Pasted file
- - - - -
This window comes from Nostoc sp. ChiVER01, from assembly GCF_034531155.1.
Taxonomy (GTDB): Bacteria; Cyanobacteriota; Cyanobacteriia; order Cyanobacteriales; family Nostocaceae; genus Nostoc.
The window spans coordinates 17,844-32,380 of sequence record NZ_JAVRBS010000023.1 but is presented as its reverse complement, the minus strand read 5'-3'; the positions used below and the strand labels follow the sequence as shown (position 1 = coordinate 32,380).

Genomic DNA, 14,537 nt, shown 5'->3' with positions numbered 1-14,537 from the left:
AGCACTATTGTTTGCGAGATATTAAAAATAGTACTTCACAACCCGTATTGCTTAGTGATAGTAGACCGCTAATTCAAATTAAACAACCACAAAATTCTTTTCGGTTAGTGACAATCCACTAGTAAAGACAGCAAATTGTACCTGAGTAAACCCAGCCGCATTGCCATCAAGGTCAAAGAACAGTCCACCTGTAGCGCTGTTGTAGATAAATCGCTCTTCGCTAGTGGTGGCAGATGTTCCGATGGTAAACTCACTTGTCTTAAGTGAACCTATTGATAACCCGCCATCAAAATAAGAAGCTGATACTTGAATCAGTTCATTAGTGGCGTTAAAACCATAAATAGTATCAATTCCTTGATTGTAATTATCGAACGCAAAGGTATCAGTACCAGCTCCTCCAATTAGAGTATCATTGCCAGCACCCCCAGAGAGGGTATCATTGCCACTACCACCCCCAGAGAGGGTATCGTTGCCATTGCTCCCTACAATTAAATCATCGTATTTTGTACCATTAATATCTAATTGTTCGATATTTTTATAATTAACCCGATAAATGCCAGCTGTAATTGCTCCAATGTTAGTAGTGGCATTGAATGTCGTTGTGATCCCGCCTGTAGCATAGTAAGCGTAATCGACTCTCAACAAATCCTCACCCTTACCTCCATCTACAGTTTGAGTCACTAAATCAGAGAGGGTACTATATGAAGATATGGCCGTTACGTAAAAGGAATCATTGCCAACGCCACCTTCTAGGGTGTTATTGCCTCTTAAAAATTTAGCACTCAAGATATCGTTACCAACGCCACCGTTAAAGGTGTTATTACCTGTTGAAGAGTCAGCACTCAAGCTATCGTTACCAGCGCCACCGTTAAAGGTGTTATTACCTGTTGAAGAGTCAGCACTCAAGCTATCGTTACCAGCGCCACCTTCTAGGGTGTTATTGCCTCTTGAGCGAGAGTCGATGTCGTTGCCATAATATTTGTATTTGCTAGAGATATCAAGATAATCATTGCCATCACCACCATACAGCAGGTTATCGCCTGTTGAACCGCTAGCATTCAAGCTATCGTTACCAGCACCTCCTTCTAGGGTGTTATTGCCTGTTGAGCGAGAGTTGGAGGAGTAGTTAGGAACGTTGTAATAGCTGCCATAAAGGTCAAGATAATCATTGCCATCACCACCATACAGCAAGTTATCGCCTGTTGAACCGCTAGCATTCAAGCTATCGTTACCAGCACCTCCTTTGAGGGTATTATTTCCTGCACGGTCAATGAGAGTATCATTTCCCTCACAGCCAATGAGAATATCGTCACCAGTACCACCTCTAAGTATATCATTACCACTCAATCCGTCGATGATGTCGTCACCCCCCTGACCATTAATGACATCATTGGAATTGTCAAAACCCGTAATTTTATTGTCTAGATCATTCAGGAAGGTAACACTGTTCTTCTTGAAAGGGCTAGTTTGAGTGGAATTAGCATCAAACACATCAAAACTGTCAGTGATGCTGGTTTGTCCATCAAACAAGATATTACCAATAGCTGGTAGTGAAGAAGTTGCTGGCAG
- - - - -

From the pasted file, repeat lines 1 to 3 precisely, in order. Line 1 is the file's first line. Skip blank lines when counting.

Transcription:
This window comes from Nostoc sp. ChiVER01, from assembly GCF_034531155.1.
Taxonomy (GTDB): Bacteria; Cyanobacteriota; Cyanobacteriia; order Cyanobacteriales; family Nostocaceae; genus Nostoc.
The window spans coordinates 17,844-32,380 of sequence record NZ_JAVRBS010000023.1 but is presented as its reverse complement, the minus strand read 5'-3'; the positions used below and the strand labels follow the sequence as shown (position 1 = coordinate 32,380).